Hard Numbers

99 billion: Terminating NAFTA would cost North America’s three economies $99 billion in annual real GDP, according the Bank of International Settlements. The US stands to lose the most, $40 billion, followed by Canada and Mexico, $37 billion and $22 billion respectively.

600,000: In North Korea, there are currently 436 government-approved markets in operation, which in total employ at least 600,000 workers, according to the Center for International and Strategic Studies in Washington. That’s more than double the number that existed a decade ago and part the Kim regime’s efforts to improve living standards.

3,000: The eastern German city of Chemnitz has been roiled by protests over the past few days, which included the clash of about 3,000 right-wing extremists with left-wing counter protesters after the death of a German man at the hands of two migrants. There were some 10 reports of protesters using Hitler salutes – a criminal offense in Germany.

15: This week, the UN announced it is looking into possible war crimes committed by both Saudi Arabia and Houthi rebels during the ongoing civil war in Yemen. Among the issues now under the microscope: 15 clerics have been killed in extrajudicial assassinations tied to the ongoing power struggle since October of last year.

13: The combined population of four eastern European nations – Poland, Hungary, the Czech Republic, and Slovakia – is expected to fall by 13 percent by 2050, according to the United Nations. That demographic decline, the fastest for any region during the time period in question, is one that could be solved by loosening restrictions on migration or by outsourcing more jobs to robots.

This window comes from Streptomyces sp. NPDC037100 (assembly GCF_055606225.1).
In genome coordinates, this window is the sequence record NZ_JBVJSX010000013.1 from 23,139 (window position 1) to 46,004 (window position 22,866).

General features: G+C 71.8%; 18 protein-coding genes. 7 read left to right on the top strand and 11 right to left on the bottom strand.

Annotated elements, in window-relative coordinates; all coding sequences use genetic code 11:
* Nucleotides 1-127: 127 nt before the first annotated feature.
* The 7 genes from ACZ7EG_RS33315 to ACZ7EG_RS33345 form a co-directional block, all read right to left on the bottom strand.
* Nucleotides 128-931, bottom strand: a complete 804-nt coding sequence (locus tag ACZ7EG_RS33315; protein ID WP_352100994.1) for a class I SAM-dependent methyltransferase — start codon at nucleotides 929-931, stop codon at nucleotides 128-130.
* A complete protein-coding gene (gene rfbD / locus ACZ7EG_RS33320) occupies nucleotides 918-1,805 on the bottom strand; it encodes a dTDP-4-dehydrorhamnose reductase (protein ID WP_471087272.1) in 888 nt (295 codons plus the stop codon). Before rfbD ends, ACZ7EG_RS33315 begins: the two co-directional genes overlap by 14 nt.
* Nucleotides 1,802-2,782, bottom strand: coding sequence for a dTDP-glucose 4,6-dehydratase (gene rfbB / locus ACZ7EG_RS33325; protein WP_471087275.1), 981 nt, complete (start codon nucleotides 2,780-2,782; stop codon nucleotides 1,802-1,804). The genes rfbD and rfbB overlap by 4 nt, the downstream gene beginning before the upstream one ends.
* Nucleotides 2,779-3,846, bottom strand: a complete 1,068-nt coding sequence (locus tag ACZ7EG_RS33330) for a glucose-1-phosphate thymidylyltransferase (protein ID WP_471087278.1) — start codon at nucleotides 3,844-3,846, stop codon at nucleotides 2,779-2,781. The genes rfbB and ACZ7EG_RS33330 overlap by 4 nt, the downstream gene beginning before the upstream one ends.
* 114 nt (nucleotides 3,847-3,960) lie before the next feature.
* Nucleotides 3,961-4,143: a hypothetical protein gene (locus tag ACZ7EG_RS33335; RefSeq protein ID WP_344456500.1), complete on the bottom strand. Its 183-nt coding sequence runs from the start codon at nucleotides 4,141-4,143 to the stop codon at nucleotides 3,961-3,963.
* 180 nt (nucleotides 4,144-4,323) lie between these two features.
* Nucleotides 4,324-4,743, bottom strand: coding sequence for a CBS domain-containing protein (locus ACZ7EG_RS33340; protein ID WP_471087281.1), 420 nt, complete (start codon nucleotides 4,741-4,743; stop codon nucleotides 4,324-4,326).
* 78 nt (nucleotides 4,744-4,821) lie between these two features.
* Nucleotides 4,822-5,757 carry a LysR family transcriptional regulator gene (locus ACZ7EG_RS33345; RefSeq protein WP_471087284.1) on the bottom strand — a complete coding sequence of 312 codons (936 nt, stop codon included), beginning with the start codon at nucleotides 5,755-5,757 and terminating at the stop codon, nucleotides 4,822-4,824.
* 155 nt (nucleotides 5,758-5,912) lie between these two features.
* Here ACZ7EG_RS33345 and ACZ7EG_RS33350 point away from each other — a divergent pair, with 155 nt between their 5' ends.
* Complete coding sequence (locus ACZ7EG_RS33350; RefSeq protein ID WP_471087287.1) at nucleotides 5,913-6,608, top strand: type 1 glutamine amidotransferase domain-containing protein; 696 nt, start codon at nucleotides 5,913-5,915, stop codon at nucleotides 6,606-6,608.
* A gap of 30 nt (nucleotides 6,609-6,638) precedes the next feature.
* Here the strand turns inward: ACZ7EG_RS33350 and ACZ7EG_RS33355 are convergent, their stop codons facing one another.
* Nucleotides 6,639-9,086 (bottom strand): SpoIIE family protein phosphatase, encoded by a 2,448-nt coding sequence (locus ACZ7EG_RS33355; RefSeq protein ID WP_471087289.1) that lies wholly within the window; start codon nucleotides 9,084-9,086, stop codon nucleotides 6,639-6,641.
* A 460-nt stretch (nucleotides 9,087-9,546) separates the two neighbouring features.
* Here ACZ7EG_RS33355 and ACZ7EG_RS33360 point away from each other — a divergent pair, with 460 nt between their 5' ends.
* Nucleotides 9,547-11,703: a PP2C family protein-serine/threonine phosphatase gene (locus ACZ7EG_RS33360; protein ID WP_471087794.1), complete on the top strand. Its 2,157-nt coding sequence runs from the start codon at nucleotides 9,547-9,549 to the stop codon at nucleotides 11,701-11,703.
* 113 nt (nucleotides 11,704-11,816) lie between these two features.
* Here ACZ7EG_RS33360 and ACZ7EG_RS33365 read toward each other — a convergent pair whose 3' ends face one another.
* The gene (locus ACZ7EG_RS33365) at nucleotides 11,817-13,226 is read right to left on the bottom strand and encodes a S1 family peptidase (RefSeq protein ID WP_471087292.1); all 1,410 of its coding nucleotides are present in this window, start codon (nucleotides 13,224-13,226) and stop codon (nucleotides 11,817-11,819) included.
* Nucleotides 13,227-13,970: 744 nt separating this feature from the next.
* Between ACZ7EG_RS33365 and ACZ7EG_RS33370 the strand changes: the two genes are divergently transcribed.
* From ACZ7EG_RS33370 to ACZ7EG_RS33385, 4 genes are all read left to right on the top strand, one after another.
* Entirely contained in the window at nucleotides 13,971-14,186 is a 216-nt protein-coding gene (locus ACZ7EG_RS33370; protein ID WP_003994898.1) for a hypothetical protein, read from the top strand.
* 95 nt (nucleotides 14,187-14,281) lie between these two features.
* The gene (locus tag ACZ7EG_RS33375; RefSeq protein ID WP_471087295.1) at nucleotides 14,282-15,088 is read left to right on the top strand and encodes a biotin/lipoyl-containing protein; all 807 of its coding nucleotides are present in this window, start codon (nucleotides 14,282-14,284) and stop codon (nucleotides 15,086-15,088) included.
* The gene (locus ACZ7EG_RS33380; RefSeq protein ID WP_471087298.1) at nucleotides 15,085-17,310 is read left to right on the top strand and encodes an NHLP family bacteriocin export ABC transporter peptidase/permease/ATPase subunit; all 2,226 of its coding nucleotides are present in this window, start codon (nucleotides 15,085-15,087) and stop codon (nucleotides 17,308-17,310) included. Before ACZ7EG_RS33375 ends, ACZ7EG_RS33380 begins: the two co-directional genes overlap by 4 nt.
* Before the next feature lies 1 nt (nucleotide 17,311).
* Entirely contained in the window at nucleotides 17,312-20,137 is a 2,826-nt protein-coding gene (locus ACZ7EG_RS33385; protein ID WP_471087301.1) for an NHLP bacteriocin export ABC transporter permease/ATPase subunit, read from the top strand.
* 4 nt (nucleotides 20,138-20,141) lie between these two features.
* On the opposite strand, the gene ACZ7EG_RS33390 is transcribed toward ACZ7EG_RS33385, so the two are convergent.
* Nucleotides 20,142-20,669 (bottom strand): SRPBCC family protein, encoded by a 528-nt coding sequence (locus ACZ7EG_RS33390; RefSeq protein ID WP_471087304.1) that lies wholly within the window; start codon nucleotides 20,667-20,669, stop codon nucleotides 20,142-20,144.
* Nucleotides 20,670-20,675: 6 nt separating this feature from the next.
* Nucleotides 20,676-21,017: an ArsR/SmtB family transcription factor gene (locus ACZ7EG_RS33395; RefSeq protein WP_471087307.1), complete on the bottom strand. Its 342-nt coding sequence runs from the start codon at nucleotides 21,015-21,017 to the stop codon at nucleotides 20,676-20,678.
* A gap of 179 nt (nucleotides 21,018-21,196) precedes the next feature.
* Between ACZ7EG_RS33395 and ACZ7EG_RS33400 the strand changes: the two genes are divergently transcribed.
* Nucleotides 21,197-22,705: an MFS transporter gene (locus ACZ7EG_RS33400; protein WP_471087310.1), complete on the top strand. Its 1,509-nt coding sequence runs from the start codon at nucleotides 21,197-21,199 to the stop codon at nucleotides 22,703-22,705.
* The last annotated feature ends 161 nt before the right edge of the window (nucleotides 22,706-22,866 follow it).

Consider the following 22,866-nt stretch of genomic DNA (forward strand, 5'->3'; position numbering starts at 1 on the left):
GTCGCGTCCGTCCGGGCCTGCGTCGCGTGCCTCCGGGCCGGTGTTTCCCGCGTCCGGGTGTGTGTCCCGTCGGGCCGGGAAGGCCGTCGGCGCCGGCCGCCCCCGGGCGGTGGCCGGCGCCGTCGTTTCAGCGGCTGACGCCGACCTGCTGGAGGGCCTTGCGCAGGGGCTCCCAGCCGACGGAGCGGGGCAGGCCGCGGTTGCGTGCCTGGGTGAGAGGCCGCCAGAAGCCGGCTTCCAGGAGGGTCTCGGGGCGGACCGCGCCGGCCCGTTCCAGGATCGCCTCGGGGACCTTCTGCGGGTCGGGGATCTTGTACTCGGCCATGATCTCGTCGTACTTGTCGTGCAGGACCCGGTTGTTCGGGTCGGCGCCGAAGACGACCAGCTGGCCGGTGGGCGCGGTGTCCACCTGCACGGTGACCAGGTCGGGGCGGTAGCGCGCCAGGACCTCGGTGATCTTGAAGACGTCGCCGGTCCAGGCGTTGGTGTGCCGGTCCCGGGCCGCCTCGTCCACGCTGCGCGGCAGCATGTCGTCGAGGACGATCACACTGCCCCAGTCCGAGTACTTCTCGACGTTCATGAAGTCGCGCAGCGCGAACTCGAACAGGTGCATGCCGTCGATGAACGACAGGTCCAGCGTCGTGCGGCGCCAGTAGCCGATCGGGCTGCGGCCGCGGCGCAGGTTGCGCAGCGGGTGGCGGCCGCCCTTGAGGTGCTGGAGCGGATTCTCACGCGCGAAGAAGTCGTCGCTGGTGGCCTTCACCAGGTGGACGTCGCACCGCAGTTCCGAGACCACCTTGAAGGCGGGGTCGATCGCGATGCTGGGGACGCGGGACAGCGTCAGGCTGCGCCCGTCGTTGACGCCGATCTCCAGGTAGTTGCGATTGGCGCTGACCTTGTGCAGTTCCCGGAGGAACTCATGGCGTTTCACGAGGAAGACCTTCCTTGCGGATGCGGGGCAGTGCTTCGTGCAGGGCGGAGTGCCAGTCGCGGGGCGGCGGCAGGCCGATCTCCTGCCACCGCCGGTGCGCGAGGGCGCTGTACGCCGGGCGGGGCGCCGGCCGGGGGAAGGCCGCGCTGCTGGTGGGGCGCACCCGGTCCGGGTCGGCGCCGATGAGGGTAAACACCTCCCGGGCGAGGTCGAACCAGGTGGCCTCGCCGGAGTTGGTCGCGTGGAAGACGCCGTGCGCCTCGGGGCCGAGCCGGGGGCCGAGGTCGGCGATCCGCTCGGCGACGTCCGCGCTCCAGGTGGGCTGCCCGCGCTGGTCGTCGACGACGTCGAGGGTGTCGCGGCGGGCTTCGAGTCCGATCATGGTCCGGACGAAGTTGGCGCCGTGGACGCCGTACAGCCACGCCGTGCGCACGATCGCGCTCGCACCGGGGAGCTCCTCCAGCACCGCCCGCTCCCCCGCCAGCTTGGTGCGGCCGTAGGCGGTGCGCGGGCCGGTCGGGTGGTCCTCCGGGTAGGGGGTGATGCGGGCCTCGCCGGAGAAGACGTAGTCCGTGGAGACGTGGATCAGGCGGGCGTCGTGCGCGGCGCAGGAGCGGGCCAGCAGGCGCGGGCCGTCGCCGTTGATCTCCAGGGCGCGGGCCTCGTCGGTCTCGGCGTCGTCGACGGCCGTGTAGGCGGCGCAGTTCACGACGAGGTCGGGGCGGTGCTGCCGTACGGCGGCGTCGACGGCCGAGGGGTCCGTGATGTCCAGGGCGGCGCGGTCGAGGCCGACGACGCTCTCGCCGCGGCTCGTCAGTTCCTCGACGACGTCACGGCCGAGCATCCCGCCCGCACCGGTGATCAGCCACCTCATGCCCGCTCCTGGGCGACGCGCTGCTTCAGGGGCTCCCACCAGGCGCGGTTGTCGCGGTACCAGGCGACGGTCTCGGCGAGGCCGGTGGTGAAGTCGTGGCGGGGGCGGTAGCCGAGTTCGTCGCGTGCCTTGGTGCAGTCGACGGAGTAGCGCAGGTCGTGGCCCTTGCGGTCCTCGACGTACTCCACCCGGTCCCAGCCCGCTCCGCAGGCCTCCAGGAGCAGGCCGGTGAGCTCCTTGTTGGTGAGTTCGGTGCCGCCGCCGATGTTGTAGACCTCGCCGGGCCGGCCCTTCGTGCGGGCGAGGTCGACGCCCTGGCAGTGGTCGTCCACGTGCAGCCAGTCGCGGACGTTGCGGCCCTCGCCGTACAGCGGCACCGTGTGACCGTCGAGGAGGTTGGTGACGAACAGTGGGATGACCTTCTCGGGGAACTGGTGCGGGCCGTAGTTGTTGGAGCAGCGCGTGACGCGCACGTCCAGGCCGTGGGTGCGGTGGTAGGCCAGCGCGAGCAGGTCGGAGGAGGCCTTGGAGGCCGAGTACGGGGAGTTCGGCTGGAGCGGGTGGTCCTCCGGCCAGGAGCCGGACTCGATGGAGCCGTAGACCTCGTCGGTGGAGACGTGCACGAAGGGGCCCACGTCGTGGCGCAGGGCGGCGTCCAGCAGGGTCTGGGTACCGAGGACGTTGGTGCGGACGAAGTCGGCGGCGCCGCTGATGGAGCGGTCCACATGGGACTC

The goal of Eni's High Performance Computing is to perfect and industrialize low carbon energy technologies developed in collaboration with research centers. Eni's efforts are helping to generate energy from waves and guarantee access to energy in remote areas thanks to light-weight and flexible organic photovoltaic panels

Watch Eni's new docuseries on HPC5

Nicholas Thompson, editor-in-chief of WIRED, explains the feud between Trump and Twitter and weighs in on Elon Musk's ambitious space plans:

What is happening between Trump and Twitter?

A lot. Twitter decided it had to fact check the president because the president said something that wasn't entirely true, and perhaps was false, about voting. Twitter cares a lot about lies about voting. So, they fact check Trump. Trump got really mad, said he's going to get rid of some of the laws that protect Twitter from liability when people say bad things on their platform. That started war number one.

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Trump promised a statement about China. Today's announcement was not about China. Most significant was about the World Health Organization, which is a distraction for Trump because it's weaker. They're reliant on the US, have no ability to hit back. But announcing they're pulling all funding and pulling out of the World Health Organization, the international governmental organization tasked with responding to pandemics, in the middle of a pandemic, is one of the stupidest foreign policy decisions that President Trump could make.

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The world's worst health crisis in a hundred years might not seem like the best time for the World Health Organization's biggest financial supporter to threaten to pull the plug on its operations, but that's where we are. On Friday afternoon, President Trump announced that the US is withdrawing entirely from the Organization.

The move comes ten days after the White House sent a withering four-page letter to the organization's Director General which accused the organization of ignoring early warnings about the virus' spread and bowing to Chinese efforts to downplay its severity. The letter closed with a threat to withdraw within 30 days unless the WHO shaped up to better serve "American interests." In the end, the Administration had patience only for 10 days after all.

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